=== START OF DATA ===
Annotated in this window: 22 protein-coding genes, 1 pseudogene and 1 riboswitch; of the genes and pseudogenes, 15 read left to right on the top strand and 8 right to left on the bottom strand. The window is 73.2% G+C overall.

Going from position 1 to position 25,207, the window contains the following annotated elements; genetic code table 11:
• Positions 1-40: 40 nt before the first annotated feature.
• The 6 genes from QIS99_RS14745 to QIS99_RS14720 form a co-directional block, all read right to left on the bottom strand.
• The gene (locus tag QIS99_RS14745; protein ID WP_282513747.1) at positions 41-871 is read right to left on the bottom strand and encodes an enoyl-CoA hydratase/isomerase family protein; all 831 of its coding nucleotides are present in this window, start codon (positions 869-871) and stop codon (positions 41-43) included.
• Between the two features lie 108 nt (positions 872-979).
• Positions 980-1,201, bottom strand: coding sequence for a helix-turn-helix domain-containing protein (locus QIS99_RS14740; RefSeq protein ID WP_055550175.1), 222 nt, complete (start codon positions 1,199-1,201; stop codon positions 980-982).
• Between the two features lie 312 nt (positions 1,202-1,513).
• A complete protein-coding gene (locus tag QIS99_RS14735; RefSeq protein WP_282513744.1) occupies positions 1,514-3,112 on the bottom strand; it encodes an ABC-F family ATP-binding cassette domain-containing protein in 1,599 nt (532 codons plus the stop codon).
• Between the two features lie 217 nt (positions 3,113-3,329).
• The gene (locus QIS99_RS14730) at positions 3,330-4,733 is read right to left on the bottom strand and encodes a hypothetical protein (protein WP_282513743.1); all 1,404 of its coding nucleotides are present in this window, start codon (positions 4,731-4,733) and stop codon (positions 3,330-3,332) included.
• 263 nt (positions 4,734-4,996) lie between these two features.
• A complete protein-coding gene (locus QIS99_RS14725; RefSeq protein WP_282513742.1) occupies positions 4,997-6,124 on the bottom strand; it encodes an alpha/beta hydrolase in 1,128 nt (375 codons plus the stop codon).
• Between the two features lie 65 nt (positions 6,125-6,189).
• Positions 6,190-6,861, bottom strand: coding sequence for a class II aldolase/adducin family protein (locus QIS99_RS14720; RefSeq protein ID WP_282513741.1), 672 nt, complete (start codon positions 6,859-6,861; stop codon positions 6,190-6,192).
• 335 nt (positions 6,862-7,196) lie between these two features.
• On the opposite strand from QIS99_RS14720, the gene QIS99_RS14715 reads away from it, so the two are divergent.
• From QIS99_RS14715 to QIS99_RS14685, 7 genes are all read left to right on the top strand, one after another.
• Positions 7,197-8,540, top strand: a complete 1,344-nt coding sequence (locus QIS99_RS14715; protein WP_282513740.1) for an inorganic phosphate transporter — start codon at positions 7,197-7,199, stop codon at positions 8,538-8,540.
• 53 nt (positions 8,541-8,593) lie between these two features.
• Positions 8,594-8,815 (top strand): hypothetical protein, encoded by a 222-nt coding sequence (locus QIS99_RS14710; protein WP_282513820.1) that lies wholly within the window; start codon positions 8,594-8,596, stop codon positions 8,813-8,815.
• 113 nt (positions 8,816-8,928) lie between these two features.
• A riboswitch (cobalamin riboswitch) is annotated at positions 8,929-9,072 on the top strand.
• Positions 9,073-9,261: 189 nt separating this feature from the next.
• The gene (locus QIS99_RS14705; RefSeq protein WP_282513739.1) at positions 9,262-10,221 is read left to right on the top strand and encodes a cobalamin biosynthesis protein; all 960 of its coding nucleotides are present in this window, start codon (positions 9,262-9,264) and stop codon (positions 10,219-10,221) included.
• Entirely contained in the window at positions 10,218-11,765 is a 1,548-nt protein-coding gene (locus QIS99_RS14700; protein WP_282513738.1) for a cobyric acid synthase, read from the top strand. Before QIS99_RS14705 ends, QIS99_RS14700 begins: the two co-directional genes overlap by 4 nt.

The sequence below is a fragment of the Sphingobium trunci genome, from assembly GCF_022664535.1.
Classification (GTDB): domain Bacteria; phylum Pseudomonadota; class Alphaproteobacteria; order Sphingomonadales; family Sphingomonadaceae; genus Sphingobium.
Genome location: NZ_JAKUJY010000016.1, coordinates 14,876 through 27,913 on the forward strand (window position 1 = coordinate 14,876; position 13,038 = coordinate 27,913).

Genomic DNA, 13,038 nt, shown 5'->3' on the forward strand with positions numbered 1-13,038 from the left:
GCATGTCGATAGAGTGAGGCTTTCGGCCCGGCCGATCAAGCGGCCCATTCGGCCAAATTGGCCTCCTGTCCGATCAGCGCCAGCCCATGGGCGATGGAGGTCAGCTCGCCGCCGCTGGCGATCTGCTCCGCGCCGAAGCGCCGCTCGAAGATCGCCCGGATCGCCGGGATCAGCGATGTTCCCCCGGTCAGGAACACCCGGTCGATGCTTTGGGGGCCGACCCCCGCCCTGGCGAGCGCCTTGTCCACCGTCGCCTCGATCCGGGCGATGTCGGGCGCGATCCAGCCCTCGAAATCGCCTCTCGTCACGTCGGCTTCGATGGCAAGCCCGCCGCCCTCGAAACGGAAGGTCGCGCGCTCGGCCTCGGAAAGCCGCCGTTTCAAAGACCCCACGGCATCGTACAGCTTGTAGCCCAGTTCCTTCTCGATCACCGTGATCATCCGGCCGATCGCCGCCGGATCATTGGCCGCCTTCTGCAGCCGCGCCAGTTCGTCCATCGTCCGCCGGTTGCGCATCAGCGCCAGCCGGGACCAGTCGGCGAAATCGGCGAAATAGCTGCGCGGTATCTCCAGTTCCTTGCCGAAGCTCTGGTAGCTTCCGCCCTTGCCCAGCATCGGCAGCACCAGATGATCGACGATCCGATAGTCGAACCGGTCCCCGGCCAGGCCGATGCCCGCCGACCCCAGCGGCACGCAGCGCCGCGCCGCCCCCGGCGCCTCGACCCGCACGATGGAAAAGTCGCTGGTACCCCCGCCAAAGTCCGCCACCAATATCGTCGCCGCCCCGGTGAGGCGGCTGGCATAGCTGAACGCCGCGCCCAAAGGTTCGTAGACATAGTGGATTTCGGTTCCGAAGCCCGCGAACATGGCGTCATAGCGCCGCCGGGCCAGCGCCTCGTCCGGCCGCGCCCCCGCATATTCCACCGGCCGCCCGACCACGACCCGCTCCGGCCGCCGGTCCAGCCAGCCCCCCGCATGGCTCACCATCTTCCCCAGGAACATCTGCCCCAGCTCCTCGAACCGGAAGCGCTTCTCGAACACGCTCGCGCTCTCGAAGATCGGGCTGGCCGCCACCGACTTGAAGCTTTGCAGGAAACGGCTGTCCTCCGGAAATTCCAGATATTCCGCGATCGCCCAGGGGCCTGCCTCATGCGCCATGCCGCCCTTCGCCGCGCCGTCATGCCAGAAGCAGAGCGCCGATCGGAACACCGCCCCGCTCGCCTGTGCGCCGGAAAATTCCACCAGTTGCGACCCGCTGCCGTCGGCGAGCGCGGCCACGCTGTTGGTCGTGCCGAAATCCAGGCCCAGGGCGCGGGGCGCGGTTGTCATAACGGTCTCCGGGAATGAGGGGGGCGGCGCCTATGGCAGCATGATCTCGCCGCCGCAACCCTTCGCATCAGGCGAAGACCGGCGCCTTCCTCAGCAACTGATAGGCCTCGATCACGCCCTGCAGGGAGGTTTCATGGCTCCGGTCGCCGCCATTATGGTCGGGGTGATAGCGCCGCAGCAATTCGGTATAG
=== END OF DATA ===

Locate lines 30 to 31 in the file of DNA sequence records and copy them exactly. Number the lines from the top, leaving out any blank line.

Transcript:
Genomic DNA, 13,038 nt, shown 5'->3' on the forward strand with positions numbered 1-13,038 from the left:
GCATGTCGATAGAGTGAGGCTTTCGGCCCGGCCGATCAAGCGGCCCATTCGGCCAAATTGGCCTCCTGTCCGATCAGCGCCAGCCCATGGGCGATGGAGGTCAGCTCGCCGCCGCTGGCGATCTGCTCCGCGCCGAAGCGCCGCTCGAAGATCGCCCGGATCGCCGGGATCAGCGATGTTCCCCCGGTCAGGAACACCCGGTCGATGCTTTGGGGGCCGACCCCCGCCCTGGCGAGCGCCTTGTCCACCGTCGCCTCGATCCGGGCGATGTCGGGCGCGATCCAGCCCTCGAAATCGCCTCTCGTCACGTCGGCTTCGATGGCAAGCCCGCCGCCCTCGAAACGGAAGGTCGCGCGCTCGGCCTCGGAAAGCCGCCGTTTCAAAGACCCCACGGCATCGTACAGCTTGTAGCCCAGTTCCTTCTCGATCACCGTGATCATCCGGCCGATCGCCGCCGGATCATTGGCCGCCTTCTGCAGCCGCGCCAGTTCGTCCATCGTCCGCCGGTTGCGCATCAGCGCCAGCCGGGACCAGTCGGCGAAATCGGCGAAATAGCTGCGCGGTATCTCCAGTTCCTTGCCGAAGCTCTGGTAGCTTCCGCCCTTGCCCAGCATCGGCAGCACCAGATGATCGACGATCCGATAGTCGAACCGGTCCCCGGCCAGGCCGATGCCCGCCGACCCCAGCGGCACGCAGCGCCGCGCCGCCCCCGGCGCCTCGACCCGCACGATGGAAAAGTCGCTGGTACCCCCGCCAAAGTCCGCCACCAATATCGTCGCCGCCCCGGTGAGGCGGCTGGCATAGCTGAACGCCGCGCCCAAAGGTTCGTAGACATAGTGGATTTCGGTTCCGAAGCCCGCGAACATGGCGTCATAGCGCCGCCGGGCCAGCGCCTCGTCCGGCCGCGCCCCCGCATATTCCACCGGCCGCCCGACCACGACCCGCTCCGGCCGCCGGTCCAGCCAGCCCCCCGCATGGCTCACCATCTTCCCCAGGAACATCTGCCCCAGCTCCTCGAACCGGAAGCGCTTCTCGAACACGCTCGCGCTCTCGAAGATCGGGCTGGCCGCCACCGACTTGAAGCTTTGCAGGAAACGGCTGTCCTCCGGAAATTCCAGATATTCCGCGATCGCCCAGGGGCCTGCCTCATGCGCCATGCCGCCCTTCGCCGCGCCGTCATGCCAGAAGCAGAGCGCCGATCGGAACACCGCCCCGCTCGCCTGTGCGCCGGAAAATTCCACCAGTTGCGACCCGCTGCCGTCGGCGAGCGCGGCCACGCTGTTGGTCGTGCCGAAATCCAGGCCCAGGGCGCGGGGCGCGGTTGTCATAACGGTCTCCGGGAATGAGGGGGGCGGCGCCTATGGCAGCATGATCTCGCCGCCGCAACCCTTCGCATCAGGCGAAGACCGGCGCCTTCCTCAGCAACTGATAGGCCTCGATCACGCCCTGCAGGGAGGTTTCATGGCTCCGGTCGCCGCCATTATGGTCGGGGTGATAGCGCCGCAGCAATTCGGTATAG